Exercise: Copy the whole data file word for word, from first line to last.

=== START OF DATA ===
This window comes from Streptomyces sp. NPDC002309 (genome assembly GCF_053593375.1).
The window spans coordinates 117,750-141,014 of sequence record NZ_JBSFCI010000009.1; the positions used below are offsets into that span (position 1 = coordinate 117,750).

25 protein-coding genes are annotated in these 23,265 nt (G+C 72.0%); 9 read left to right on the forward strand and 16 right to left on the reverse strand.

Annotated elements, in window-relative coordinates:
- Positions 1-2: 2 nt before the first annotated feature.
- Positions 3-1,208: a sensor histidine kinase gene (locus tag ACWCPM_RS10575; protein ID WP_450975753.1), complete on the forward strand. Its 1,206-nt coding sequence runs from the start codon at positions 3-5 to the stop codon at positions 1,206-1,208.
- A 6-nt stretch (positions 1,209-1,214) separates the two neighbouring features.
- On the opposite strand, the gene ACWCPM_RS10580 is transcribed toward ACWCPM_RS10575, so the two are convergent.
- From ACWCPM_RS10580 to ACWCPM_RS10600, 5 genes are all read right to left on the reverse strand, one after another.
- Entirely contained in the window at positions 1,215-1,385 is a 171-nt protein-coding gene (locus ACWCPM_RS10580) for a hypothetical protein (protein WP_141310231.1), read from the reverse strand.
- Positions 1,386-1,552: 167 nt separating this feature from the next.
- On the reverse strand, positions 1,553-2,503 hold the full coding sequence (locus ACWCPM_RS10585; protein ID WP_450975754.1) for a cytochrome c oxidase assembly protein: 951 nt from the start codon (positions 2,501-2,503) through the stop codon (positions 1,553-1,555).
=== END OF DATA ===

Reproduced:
This window comes from Streptomyces sp. NPDC002309 (genome assembly GCF_053593375.1).
The window spans coordinates 117,750-141,014 of sequence record NZ_JBSFCI010000009.1; the positions used below are offsets into that span (position 1 = coordinate 117,750).

25 protein-coding genes are annotated in these 23,265 nt (G+C 72.0%); 9 read left to right on the forward strand and 16 right to left on the reverse strand.

Annotated elements, in window-relative coordinates:
- Positions 1-2: 2 nt before the first annotated feature.
- Positions 3-1,208: a sensor histidine kinase gene (locus tag ACWCPM_RS10575; protein ID WP_450975753.1), complete on the forward strand. Its 1,206-nt coding sequence runs from the start codon at positions 3-5 to the stop codon at positions 1,206-1,208.
- A 6-nt stretch (positions 1,209-1,214) separates the two neighbouring features.
- On the opposite strand, the gene ACWCPM_RS10580 is transcribed toward ACWCPM_RS10575, so the two are convergent.
- From ACWCPM_RS10580 to ACWCPM_RS10600, 5 genes are all read right to left on the reverse strand, one after another.
- Entirely contained in the window at positions 1,215-1,385 is a 171-nt protein-coding gene (locus ACWCPM_RS10580) for a hypothetical protein (protein WP_141310231.1), read from the reverse strand.
- Positions 1,386-1,552: 167 nt separating this feature from the next.
- On the reverse strand, positions 1,553-2,503 hold the full coding sequence (locus ACWCPM_RS10585; protein ID WP_450975754.1) for a cytochrome c oxidase assembly protein: 951 nt from the start codon (positions 2,501-2,503) through the stop codon (positions 1,553-1,555).